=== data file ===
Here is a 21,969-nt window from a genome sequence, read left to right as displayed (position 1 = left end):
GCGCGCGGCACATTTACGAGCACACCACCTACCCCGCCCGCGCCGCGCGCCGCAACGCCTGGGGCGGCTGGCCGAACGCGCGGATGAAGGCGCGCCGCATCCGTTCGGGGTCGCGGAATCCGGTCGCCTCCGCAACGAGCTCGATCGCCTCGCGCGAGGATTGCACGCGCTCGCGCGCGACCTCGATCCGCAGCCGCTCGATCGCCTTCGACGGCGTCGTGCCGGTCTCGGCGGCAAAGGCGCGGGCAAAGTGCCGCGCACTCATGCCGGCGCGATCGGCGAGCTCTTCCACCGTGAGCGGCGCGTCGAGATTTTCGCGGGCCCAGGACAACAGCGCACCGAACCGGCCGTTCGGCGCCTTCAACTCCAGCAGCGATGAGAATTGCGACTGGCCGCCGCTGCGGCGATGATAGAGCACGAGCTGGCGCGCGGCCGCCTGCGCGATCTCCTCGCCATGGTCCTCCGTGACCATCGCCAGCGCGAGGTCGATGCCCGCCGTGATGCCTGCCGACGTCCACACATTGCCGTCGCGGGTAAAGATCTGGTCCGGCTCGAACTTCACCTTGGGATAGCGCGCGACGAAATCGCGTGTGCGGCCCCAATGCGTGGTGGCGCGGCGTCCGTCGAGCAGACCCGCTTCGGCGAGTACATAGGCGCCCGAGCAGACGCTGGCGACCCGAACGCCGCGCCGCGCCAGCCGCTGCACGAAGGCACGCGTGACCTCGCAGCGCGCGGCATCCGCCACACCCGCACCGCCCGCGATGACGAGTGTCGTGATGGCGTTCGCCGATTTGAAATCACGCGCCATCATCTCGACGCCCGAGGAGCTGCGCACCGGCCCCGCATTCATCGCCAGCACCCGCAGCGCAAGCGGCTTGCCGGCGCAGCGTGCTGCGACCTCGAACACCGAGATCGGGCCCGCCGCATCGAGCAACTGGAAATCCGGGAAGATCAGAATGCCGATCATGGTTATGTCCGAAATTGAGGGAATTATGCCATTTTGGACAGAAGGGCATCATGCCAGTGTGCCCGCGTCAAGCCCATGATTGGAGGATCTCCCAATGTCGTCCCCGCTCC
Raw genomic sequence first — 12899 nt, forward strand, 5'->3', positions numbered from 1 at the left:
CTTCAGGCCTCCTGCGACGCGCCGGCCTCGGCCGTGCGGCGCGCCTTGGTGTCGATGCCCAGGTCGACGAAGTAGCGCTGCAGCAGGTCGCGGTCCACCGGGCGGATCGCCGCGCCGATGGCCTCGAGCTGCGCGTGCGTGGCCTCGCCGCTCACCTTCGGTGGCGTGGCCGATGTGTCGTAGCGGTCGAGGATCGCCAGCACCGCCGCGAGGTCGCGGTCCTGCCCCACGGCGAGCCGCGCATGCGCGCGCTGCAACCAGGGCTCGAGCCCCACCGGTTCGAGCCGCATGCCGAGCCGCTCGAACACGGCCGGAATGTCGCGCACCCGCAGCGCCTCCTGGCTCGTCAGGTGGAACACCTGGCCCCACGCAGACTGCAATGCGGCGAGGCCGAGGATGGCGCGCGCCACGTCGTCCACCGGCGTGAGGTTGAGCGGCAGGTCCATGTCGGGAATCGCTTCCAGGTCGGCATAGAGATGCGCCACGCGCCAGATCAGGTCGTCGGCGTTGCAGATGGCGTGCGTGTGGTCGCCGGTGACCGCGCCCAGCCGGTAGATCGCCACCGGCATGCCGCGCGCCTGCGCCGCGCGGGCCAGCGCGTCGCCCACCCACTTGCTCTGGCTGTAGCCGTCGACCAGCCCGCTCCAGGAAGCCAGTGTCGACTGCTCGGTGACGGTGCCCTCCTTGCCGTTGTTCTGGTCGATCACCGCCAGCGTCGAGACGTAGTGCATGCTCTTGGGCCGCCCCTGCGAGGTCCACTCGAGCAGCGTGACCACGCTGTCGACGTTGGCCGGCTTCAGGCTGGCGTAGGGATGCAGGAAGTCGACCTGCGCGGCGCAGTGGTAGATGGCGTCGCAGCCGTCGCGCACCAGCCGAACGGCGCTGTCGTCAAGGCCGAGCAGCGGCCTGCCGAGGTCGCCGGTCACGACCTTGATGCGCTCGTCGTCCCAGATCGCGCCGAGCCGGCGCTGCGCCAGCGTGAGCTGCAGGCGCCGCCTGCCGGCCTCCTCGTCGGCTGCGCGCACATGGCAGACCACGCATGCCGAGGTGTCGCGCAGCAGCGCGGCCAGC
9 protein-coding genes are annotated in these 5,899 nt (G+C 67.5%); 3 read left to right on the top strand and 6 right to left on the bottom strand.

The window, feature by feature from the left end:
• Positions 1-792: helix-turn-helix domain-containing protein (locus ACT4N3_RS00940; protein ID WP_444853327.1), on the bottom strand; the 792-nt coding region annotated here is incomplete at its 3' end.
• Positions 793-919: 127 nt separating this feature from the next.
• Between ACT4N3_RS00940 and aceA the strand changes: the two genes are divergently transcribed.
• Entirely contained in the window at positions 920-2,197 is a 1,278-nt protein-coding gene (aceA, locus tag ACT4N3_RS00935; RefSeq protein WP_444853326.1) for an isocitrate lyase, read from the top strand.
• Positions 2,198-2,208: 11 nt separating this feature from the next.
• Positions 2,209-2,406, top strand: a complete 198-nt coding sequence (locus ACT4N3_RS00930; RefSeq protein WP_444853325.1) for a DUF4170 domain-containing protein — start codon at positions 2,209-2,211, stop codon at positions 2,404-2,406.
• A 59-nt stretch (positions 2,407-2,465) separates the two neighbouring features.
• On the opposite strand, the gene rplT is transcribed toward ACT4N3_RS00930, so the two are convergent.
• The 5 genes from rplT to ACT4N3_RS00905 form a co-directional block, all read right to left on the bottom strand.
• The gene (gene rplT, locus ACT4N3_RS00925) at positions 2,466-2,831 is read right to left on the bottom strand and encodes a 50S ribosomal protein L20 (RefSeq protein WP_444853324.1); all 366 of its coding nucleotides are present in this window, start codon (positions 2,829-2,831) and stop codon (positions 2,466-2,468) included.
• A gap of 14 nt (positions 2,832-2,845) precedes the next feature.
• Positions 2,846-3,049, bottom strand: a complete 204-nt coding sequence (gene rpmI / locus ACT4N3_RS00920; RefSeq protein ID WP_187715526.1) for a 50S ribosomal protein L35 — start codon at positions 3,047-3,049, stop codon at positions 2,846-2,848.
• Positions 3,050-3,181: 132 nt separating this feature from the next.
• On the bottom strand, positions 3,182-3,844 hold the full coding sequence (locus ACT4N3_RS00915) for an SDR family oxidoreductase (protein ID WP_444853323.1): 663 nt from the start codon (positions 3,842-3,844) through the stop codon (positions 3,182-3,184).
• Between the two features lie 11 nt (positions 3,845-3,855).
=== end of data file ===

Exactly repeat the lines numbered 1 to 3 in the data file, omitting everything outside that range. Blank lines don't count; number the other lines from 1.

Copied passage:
Here is a 21,969-nt window from a genome sequence, read left to right as displayed (position 1 = left end):
GCGCGCGGCACATTTACGAGCACACCACCTACCCCGCCCGCGCCGCGCGCCGCAACGCCTGGGGCGGCTGGCCGAACGCGCGGATGAAGGCGCGCCGCATCCGTTCGGGGTCGCGGAATCCGGTCGCCTCCGCAACGAGCTCGATCGCCTCGCGCGAGGATTGCACGCGCTCGCGCGCGACCTCGATCCGCAGCCGCTCGATCGCCTTCGACGGCGTCGTGCCGGTCTCGGCGGCAAAGGCGCGGGCAAAGTGCCGCGCACTCATGCCGGCGCGATCGGCGAGCTCTTCCACCGTGAGCGGCGCGTCGAGATTTTCGCGGGCCCAGGACAACAGCGCACCGAACCGGCCGTTCGGCGCCTTCAACTCCAGCAGCGATGAGAATTGCGACTGGCCGCCGCTGCGGCGATGATAGAGCACGAGCTGGCGCGCGGCCGCCTGCGCGATCTCCTCGCCATGGTCCTCCGTGACCATCGCCAGCGCGAGGTCGATGCCCGCCGTGATGCCTGCCGACGTCCACACATTGCCGTCGCGGGTAAAGATCTGGTCCGGCTCGAACTTCACCTTGGGATAGCGCGCGACGAAATCGCGTGTGCGGCCCCAATGCGTGGTGGCGCGGCGTCCGTCGAGCAGACCCGCTTCGGCGAGTACATAGGCGCCCGAGCAGACGCTGGCGACCCGAACGCCGCGCCGCGCCAGCCGCTGCACGAAGGCACGCGTGACCTCGCAGCGCGCGGCATCCGCCACACCCGCACCGCCCGCGATGACGAGTGTCGTGATGGCGTTCGCCGATTTGAAATCACGCGCCATCATCTCGACGCCCGAGGAGCTGCGCACCGGCCCCGCATTCATCGCCAGCACCCGCAGCGCAAGCGGCTTGCCGGCGCAGCGTGCTGCGACCTCGAACACCGAGATCGGGCCCGCCGCATCGAGCAACTGGAAATCCGGGAAGATCAGAATGCCGATCATGGTTATGTCCGAAATTGAGGGAATTATGCCATTTTGGACAGAAGGGCATCATGCCAGTGTGCCCGCGTCAAGCCCATGATTGGAGGATCTCCCAATGTCGTCCCCGCTCC
Raw genomic sequence first — 12899 nt, forward strand, 5'->3', positions numbered from 1 at the left: